Yesterday was not an ideal time to run out of water. We're not actually sure why we ran out of water this week since we used way more water last week, but that's okay. Since there isn't enough water pressure in the city to keep all places with water at all times, there are tanks on the roof that get filled once a week with water. This should, theoretically, give you enough water to last a week (this includes doing laundry, showering, flushing toilets, etc). Once a week the city turns on the water for your neighbourhood and your tanks get replenished (our day is Tuesday!) and then you have whatever water you got to last you for the rest of the week. It's like forced water conservation. Luckily, they also generally have tanks in the basement of the apartment buildings in case, like us, you use too much water one week. Hopefully we'll do better next week!
You buy your drinking water separately because the water that comes through the pumps is not very sanitary. So, a 20 litre container usually lasts about a week as well. We still have plenty of drinking water but we didn't want to waste that cleaning and so forth because drinking is somehow higher on our list of priorities than showering.
In light of our recent waterlessness, I have been thinking about what I am glad I brought to Amman (things helpful in water crises and otherwise):
1. Baby wipes. These have served in numerous capacities and are really good for a sponge bath if needed. (They also sell them here)
2. Hand Sanitizer. We actually didn't bring any of this (they do sell it here) but it is good to have on hand for those times when you run out of water and can't wash your hands, or when you're just on the street and decide to eat and then look at your hands and think back on all the things you may have brushed up against.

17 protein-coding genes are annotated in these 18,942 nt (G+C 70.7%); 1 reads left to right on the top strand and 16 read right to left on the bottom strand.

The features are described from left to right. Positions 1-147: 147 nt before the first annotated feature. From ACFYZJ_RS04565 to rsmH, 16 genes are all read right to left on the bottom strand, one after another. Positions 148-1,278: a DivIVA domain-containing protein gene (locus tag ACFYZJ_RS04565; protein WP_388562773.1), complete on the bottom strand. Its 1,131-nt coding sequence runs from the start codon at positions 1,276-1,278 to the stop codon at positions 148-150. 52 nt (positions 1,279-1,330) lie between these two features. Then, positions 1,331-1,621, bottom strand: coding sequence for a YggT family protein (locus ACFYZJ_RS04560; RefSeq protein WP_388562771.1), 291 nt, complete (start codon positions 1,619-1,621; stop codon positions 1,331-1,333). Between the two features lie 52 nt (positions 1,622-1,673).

3. A little bottle of water. I always carry a 0.33 Liter bottle with me because it fits nicely in my purse. I can use it when I get desperate. I just keep refilling the same bottle.
4. Kleenex or a little "on the go" toilet paper roll. Public bathrooms generally do not have toilet paper. Kleenex serves its purpose and you can buy it anywhere (children will often sell it on the street), but it would be nice to have a travel toilet paper package (I believe Charmin sells toilet paper in resealable plastic containers). If you happen to not have either of these items, look for a McDonald's or other "American" building (like Mecca Mall); the restrooms in these places are generally well-stocked with TP, soap, and paper towels.
5. Change. If you take a taxi, they rarely have change, so it is best to hand them correct change. If you hand a taxi driver anything more than a 5 JD bill he will get rather flustered (we've tried paying for cabs with a 20...it doesn't work very well). Sometimes they cannot even find change for a five, so if all you have are big bills, I suggest going to a busy restaurant and buying a bottle of water or something so that they can break your bill, otherwise your taxi ride could be more expensive than you bargined for.
6. Cell phone. This is such a great amenity to have here. If you bring one from America, make sure that it is a tri-band phone and that it is already unlocked. We brought a tri-band phone that was supposedly unlocked but it wasn't and so we bought new phones here. A lot of places sell used phones for around 30-40 JD. SIM cards are about 12 JD and genreally come with minutes already on the phone. If you run out of minutes, you just buy another card and put more minutes on your phone (the minutes are "good" for a year). A 5 JD card usually lasts more than a month. Text messaging is cheaper than calling. It's helpful in case you get lost and need someone to give directions to your taxi driver...just phone a Jordanian friend and hand the phone to the driver. Perfect!
7. A guidebook. We have the Lonley Planet Middle East book and the Slades have the Lonely Planet Jordan book. Both are very helpful in planning trips and finding cool things to do in the city.
8. A purse...or "man" purse. It's nice to have a small bag to put all the above-said items in while you are out in Amman. Crystal and I have it easy because we carry purses. Andrew uses his scripture bag from his mission and Jason bought a "man" purse yesterday (because he was jealous of Andrew's "man" purse). A "man" purse is a small, black, retangular bag with a shoulder strap.